one another and held together only by the love for Jesus. The Lord wanted them
to know that all disciples have a part with Him and thus form His body (the
church) after He has ascended to heaven. Footwashing
was instituted to induct the individual into a community where Christ is. This
induction ceremony is unique in the sense that the leader washes the feet of
the inductee showing that the church is an organization of humility and that
those having a part with it must also be of the same nature. If we refuse footwashing, we refuse to have a part with the body of
Christ. Holy Communion is taken as a church and not individually (1Cor 10:16,17; 11:33). It is the communion of the body of Christ.
In summary, our most important
affiliation is with Jesus. But the Lord has also established His body on earth,
the church. Through mutual edification based on the words of Christ and His
love, members of this body may be built up in the faith (1Tim 3:15; Eph
4:11-15). Thus, the church is a necessary and important affiliation in our
lives as she herself is intimately associated with Christ, being His body and
His bride (Eph 5:31,32).
Aspects of character that the
elect of God should have—holy and beloved of God, merciful, kind, humble, meek,
longsuffering, forbearing and forgiving.
God has promised that He will
provide for our needs if we seek first His kingdom and righteousness (Mt 6:33).
Although it may seem necessary to sacrifice our Christian principles in order
to compete with the people of this world, we should resist such temptation and
remain faithful to God. Consider the meek Isaac, who conceded to his oppressors
but was blessed by God with prosperity (Gen 26:12-33).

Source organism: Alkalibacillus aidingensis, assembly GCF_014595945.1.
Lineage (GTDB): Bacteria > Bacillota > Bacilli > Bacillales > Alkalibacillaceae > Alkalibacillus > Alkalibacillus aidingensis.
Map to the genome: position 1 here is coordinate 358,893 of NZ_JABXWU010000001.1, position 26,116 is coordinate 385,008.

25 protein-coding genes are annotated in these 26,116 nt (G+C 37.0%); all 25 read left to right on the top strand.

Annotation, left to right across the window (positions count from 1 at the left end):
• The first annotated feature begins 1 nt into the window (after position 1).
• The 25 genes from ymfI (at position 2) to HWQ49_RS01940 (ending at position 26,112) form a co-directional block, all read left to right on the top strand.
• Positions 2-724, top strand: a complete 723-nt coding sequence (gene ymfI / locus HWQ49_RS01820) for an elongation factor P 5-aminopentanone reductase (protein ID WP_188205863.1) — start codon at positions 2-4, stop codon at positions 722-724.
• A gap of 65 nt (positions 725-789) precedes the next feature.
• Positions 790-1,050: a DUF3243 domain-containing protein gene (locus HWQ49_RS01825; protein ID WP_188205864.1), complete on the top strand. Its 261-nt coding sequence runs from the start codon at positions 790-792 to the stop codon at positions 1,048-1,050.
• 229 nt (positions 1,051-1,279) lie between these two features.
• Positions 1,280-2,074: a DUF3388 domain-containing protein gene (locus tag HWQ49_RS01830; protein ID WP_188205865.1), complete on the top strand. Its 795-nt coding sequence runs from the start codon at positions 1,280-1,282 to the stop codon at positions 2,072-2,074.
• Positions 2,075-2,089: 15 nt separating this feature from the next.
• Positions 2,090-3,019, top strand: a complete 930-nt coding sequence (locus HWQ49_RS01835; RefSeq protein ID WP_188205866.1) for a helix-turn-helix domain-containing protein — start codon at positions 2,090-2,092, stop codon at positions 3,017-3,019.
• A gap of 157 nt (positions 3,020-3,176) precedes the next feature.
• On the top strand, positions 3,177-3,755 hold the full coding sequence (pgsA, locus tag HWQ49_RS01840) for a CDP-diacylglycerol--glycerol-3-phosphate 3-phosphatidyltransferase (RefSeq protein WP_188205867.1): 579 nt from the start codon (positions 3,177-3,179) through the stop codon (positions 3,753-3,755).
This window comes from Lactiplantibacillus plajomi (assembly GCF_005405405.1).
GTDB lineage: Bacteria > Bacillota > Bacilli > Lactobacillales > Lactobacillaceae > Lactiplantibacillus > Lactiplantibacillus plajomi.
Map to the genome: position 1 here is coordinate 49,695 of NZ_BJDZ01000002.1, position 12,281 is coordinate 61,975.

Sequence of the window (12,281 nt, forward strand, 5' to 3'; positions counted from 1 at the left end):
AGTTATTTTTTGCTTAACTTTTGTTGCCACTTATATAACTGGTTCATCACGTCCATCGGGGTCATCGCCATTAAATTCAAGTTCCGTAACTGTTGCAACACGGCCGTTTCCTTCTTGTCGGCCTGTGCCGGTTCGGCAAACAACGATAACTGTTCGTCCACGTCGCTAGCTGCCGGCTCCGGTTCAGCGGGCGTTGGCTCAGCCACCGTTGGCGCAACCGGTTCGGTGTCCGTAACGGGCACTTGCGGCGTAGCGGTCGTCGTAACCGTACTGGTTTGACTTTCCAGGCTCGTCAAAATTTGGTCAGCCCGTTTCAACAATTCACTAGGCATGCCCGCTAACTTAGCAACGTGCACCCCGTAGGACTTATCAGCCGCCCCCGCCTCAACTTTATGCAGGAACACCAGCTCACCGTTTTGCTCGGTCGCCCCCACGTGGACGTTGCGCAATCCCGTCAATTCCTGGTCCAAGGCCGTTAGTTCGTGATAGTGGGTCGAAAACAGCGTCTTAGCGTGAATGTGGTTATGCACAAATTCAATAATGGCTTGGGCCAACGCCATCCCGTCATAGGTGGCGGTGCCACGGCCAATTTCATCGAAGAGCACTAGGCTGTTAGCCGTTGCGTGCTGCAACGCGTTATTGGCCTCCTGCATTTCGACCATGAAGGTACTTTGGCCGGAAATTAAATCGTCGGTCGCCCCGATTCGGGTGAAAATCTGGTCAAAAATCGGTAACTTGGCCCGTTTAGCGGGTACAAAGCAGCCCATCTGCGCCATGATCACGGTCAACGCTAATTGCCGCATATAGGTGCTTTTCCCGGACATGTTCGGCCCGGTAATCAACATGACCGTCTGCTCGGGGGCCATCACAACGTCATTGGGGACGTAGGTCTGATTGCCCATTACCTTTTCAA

Unity is strength but unity by
itself is not a virtue (cf. Mk 3:22-27). In striving for unity and peace in the
church and in our lives, Christians must not compromise with regard to the
truth. When the truth was attacked, Jesus (cf. Mt 23) and Paul did not hesitate
to rebuke in love (1Tim 5:19,20; 2Tim 3:16-4:2).
Doing all things in the name of
the Lord Jesus does not mean invoking the name of Jesus when doing even the
most trivial things. Instead, it means doing all things in a manner that is worthy
of the name of the Lord, and nothing we do should ever dishonor the name of
Christ (cf. Eph 4:1; Phil 1:27; Col
The goal of all the commands
and exhortations in this passage is to live a Christ-centered life. Although
Paul covered many aspects of Christian living, his instructions are not meant
to be an exhaustive code of ethics. Thus, in conclusion, he reminds the
believers to do all things in light of the fact that they bear the name of
Christ. A Christian who always desires to glorify the name of the Lord Jesus
will naturally conduct himself in a manner worthy of the Lord.
Renewed in knowledge (3:10).
The word of Christ dwells richly in him (3:16).
Identifies himself, first and
foremost, as a Christian (3:10,11).
Holy and beloved of God,
merciful, kind, humble, meek, longsuffering, forbearing and forgiving (3:12,13).
At peace and thankful (3:15,17; Jn 14:27; Phil 4:6,7; 1Thess
Sings with grace in his heart
Does all in the name of the
Lord (3:17), i.e., he always thinks of the Lord in his life and acts to glorify
Him (Isa 43:7; 1Cor 10:31).
Christ is all and in all
Bound by love (3:14; 2Cor 5:14,15).
At peace with one another
Teaching and admonishing one
another in the wisdom of the word of Christ and in psalms and hymns and
spiritual songs (3:16). The church is a place of prayer, praise, and learning
and living of the truth (4:2; Mt 21:12,13; Lk
2:46-39; Acts 2:46,47; 6:2-4)